Gravestone Cleaning 101
ABOVE ALL, DO NO HARM! Rocks are hard. They are durable, right? Gravestones are made of rock, generally. So they are durable and last forever, right? They can be scoured clean regularly, to keep them looking respectable and honoring, right?
Not so fast. Most of the gravestones you see in historic cemeteries are extremely fragile, vulnerable to abrasion and chemical action. Most are sandstone, limestone, marble, slate or granite, depending on the preferred material of the era when they were erected. They may be smooth, even polished, yet each is porous, allowing liquids to percolate through their crystalline structure. Natural weathering processes, chemical action or abrasive action can weaken or break the adhesion between the crystals of the stone. The most well-intentioned cleaning can remove the surface layer of the stone, or worse, cause structural damage deeper than the surface, hastening the deterioration of the stone. Tap the stone. If it sounds hollow, stop. No scrubbing. No scraping. The gentlest cleaning touch may be damaging. Sound solid? A soft, clean brush, clean water and lots of elbow grease is the best method, if you must scrub. Use no metal implements at all...ever! Stone too fragile? Feeling a bit puny or lazy? Skip to D2, my darlin'!
Biological growth is the most obvious attack on gravestones. Moss and lichens have the ability to adhere to stone, even polished granite, by infiltrating the tiny crevices between the crystals of the stone. The best approach to removing this macro growth is to soak it well, and then use a plastic or wood scraper to gently remove it. Haste and gentle are not compatible. Work slowly, and keep the offending growth wet. In this way, you can remove the surface growth, but you will not remove the root of the problem. Note: Sandstone is extremely fragile, and moss and lichens will take part of the surface stone structure with them. Sandstone was easy to work, and is also easy to destroy. Know your stone!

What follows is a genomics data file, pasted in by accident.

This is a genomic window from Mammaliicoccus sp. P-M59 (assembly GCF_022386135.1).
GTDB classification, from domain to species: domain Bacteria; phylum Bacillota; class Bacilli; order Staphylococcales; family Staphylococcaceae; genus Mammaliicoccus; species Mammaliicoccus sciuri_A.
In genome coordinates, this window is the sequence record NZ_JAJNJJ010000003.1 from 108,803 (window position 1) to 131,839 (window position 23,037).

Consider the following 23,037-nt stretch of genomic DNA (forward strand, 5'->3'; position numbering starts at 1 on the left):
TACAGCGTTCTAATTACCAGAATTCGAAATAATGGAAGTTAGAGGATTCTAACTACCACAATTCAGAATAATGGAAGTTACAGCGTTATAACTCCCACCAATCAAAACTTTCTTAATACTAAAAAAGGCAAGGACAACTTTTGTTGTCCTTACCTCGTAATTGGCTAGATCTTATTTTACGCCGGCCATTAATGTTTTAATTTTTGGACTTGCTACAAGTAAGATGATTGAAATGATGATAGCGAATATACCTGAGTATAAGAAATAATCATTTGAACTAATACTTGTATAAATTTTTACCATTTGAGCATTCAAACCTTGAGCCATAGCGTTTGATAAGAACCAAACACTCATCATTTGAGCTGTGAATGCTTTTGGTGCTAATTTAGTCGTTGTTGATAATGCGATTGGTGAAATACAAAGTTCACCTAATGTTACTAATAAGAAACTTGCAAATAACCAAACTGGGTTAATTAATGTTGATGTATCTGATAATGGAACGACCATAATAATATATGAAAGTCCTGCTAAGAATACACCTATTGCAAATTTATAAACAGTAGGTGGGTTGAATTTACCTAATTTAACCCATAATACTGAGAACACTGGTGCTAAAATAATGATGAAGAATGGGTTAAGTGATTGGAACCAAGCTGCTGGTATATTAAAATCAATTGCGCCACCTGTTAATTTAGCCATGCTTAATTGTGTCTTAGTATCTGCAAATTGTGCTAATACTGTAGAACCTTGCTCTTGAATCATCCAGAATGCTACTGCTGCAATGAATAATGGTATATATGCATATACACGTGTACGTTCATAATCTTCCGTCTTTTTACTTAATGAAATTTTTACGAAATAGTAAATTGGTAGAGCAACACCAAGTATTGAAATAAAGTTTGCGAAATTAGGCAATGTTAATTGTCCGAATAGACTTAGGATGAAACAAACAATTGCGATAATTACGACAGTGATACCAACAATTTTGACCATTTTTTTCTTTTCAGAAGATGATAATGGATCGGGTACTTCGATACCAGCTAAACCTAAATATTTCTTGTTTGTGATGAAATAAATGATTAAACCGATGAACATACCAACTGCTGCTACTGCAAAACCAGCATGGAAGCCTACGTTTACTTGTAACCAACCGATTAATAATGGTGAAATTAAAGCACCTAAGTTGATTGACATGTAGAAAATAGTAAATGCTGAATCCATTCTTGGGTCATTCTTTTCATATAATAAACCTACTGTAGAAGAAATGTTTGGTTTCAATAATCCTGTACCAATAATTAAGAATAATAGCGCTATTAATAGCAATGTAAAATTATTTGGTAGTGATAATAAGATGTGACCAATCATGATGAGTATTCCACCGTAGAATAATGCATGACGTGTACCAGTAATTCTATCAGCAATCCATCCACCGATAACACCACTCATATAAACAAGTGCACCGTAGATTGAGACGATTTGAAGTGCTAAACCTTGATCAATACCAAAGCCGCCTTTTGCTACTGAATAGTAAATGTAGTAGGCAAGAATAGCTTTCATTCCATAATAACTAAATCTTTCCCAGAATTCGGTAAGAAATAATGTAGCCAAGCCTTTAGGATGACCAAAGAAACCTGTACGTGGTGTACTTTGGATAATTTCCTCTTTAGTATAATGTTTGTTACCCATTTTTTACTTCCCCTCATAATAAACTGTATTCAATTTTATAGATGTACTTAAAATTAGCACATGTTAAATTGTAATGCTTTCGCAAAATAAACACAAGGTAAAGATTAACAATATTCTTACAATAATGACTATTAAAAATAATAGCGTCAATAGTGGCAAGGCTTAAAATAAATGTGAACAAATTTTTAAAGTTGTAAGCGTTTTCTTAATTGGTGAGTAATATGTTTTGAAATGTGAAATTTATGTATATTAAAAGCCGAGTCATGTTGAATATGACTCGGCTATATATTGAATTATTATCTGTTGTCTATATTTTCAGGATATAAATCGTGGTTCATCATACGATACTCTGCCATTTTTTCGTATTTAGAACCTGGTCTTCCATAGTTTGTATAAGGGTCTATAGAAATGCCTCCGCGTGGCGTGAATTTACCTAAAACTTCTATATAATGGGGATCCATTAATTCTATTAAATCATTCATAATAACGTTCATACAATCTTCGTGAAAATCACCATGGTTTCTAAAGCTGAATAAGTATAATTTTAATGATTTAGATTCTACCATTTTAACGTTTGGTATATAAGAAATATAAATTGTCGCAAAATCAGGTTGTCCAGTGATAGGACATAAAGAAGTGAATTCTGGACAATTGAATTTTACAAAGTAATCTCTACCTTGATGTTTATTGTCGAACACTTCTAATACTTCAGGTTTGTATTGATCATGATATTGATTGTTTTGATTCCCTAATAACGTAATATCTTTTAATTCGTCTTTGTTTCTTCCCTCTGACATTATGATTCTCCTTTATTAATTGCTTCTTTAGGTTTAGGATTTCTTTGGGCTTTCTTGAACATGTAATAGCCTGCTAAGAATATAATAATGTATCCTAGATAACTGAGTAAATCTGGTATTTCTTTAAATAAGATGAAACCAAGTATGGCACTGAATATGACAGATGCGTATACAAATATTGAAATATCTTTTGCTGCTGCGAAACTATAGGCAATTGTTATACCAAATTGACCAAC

D2 Biological Cleaning Solution is THE recommended cleaning product for gravestones, no matter the material. It has been tested extensively by the National Center for Preservation Technology and Training, and found safe for fragile stone structures. (In 2013 D2 was applied to the Washington Monument in the nation's capitol, and is the chosen solution for cleaning the headstones in Arlington National Cemetery). Other cleaning products have hit the market to compete with D2. You see them on the internet and in the national media, self-recommended by their manufacturers, but lacking extensive unbiased analysis. Regardless of their hype, do not use 30 Second Outdoor Cleaner, Wet And Forget, or any of the multitude of household cleaners or home cleaning recipes. Part of the physician's traditional oath is, “Above all, do no harm.” What applies in medicine applies here.
Now for the joy of the work-challenged descendants wanting to honor their forebears. With D2, you spray and walk away. Spray D2 full strength on the dry stone, thoroughly wetting all surfaces. Use a clean garden sprayer, or the spray bottle used to market smaller quantities of the cleaner. D2 seeps into the microscopic crevices in the stone where the biological offenders cling, and removes the deepest penetration. It takes time. White marble or gray mottled limestone, granite of any color, sandstone or slate, discolored by even a hundred year accumulation of algae and lichens, will over a period of months of natural cleansing, shed its cocoon, and emerge in its original beauty. D2 costs a bit, but the safety of the stone is worth the price. The frequency of application depends on the climate. Here on the coast, a treatment every year or two will keep the stone pristine. As an added benefit, testing has shown D2 safe for folks, as well as for the wee birdies and beasties.
DISCLAIMER: This is posted in the interest of preserving historic grave markers, with no intention of promoting or marketing D2.